Friday, June 22, 2007

Freaky Friday, But Room Below

Stocks continued in their recently intractable manner on Friday, as interest rates, high energy costs and the overall sustainability of the US economy weighed on markets.

Closing near the lowest levels of the session, the bellwether Dow Jones Industrials lost another 185 points to end the week down by 278 points, .

Dow 13,360.26 -185.58; NASDAQ 2,588.96 -28.00; S&P 500 1,502.56 -19.63; NYSE Composite 9,848.98 -111.81

The selling was as broad-based as the headline number would indicate, with only one Dow component - DuPont (DD) - showing up in positive territory.

Volume was moderate to heavy in advance of next week's FOMC meeting on interest rates and policy. Declining issues outpaced advancers by a 5-2 margin.

182 new lows nearly surpassed 196 new highs, suggesting further profit-taking, but that strong positions were still being maintained in top-performing issues.

There remains a cushion for stocks, with interim support in the 13,260 to 13,290 range on the Dow. Should the index fall through that level, a 4-7% decline over the short term could be in the offing. Even a setback of that magnitude would still leave the Dow - and likely, the other indices - in positive territory for the year, with the 3rd and 4th quarters still ahead.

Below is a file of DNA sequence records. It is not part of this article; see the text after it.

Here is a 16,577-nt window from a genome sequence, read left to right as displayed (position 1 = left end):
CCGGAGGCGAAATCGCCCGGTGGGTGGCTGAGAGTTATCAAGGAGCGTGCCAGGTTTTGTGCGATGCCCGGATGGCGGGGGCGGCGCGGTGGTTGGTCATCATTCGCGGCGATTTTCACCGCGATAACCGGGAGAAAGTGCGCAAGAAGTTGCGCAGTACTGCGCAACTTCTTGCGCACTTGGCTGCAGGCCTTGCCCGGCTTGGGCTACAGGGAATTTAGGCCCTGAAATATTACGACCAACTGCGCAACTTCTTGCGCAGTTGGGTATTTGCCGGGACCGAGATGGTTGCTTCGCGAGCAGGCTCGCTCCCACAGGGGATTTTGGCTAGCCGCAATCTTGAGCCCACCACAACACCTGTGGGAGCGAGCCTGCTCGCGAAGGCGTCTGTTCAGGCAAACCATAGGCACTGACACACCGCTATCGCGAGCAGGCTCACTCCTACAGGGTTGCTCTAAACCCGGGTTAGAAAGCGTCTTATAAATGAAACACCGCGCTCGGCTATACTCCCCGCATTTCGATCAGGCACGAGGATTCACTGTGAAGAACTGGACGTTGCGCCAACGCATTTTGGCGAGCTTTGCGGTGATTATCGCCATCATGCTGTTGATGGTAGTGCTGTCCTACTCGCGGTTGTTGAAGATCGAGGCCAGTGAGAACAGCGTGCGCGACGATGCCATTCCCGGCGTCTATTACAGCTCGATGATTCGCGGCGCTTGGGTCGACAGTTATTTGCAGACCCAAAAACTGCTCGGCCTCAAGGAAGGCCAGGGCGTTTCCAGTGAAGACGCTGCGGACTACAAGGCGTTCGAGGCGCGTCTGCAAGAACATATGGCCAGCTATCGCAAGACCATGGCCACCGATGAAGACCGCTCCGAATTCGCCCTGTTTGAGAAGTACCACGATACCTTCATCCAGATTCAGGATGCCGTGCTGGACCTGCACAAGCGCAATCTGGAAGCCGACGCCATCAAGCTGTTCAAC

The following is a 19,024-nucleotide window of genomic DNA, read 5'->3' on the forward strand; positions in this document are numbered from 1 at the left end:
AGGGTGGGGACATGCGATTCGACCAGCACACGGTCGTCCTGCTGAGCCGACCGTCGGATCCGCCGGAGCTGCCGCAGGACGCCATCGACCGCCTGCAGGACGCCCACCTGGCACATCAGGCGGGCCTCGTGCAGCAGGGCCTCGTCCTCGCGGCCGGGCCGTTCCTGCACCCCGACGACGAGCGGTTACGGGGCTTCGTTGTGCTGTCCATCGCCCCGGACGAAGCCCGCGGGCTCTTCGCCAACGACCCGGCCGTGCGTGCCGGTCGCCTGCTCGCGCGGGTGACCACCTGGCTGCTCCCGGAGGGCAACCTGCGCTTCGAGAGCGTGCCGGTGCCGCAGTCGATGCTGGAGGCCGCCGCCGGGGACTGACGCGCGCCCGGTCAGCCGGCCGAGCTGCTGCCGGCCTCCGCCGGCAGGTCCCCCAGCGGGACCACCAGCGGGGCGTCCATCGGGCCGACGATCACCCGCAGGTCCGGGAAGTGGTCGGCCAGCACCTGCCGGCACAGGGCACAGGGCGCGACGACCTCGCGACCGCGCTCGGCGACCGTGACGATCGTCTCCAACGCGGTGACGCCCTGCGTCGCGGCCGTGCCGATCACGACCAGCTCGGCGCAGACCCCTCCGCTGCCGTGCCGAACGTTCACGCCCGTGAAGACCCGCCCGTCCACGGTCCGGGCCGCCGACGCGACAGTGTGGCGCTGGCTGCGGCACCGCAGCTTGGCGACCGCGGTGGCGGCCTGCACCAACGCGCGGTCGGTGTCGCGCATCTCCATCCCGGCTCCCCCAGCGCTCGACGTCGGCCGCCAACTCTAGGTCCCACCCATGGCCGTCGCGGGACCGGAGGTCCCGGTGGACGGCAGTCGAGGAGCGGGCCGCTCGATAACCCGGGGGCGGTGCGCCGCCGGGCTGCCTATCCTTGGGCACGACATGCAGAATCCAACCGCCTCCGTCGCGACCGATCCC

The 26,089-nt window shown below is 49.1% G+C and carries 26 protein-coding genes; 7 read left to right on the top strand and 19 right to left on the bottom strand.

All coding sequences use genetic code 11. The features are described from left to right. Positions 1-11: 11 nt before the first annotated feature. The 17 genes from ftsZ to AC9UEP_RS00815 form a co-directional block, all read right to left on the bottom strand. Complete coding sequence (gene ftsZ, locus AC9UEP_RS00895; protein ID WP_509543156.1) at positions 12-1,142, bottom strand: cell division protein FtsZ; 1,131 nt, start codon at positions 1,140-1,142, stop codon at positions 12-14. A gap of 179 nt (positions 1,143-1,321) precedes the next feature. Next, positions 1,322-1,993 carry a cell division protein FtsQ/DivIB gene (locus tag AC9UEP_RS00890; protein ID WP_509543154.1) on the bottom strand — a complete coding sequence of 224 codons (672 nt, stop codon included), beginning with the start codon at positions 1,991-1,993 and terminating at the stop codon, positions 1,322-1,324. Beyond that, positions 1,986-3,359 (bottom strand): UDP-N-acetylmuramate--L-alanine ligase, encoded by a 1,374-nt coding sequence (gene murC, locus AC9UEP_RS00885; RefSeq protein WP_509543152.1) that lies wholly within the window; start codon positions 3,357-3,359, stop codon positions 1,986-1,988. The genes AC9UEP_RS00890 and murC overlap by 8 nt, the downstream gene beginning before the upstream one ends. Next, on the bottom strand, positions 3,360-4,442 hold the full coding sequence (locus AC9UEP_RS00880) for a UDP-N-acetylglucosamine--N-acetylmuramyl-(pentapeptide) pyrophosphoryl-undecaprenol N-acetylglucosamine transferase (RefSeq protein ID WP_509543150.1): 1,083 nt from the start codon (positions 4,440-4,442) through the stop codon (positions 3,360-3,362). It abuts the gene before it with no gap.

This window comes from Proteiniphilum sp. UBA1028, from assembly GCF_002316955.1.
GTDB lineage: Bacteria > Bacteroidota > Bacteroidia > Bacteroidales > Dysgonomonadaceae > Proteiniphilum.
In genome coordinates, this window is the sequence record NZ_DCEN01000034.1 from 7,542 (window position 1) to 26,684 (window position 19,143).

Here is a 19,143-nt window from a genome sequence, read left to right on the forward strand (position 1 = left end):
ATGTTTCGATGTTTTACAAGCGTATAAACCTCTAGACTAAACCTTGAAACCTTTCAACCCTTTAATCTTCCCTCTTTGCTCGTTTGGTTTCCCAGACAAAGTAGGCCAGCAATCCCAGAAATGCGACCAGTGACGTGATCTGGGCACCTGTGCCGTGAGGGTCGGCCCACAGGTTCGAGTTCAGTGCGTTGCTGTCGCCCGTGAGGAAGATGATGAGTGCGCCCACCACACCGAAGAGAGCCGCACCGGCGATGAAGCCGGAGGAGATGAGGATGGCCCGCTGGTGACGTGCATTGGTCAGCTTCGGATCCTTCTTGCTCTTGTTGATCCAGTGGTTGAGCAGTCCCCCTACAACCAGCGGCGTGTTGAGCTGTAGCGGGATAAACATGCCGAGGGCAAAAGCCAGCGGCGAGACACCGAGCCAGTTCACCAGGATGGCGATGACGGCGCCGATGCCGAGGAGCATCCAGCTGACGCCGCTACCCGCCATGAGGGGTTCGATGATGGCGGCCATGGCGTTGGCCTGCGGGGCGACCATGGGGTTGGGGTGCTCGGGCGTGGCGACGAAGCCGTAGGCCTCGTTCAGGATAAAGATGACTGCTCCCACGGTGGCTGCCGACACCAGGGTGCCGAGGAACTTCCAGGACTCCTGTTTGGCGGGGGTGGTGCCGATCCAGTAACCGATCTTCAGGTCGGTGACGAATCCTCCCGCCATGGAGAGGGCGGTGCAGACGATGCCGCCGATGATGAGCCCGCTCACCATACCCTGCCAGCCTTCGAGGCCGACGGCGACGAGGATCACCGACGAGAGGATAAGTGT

Oil futures were higher again, with July contracts turned over to August. Light crude was up another 49 cents to end the week at $69.14.

While higher oil and gas prices have done damage to the overall economy, they haven't done enough to completely cripple it... yet, and prospects going forward are for some moderation as the summer holidays pass.

Prices at the pump are at a level that the oil companies have to see risk in the demand side of the equation. Any further hikes may induce American consumers to finally take draconian conservation measures, the result of which could cause an outright collapse in the industry and radically lower prices.

Don't count on it, though; the oil company execs have a couple of fingers firmly on America's arterial pulse and aren't about to kill the patient. They have gotten the price up above the desired $3.00/gallon for unleaded regular and will likely keep it there for the foreseeable future. It's a point at which their profits are already gargantuan and there's no need to go to the obscenity of outright gouging, even though many drivers presently maintain they're being gouged at current prices.

Gold and silver parted ways on the day, with gold higher by $2.80, closing at $357.00, as silver shed 7 cents to close at $13.02 per ounce.

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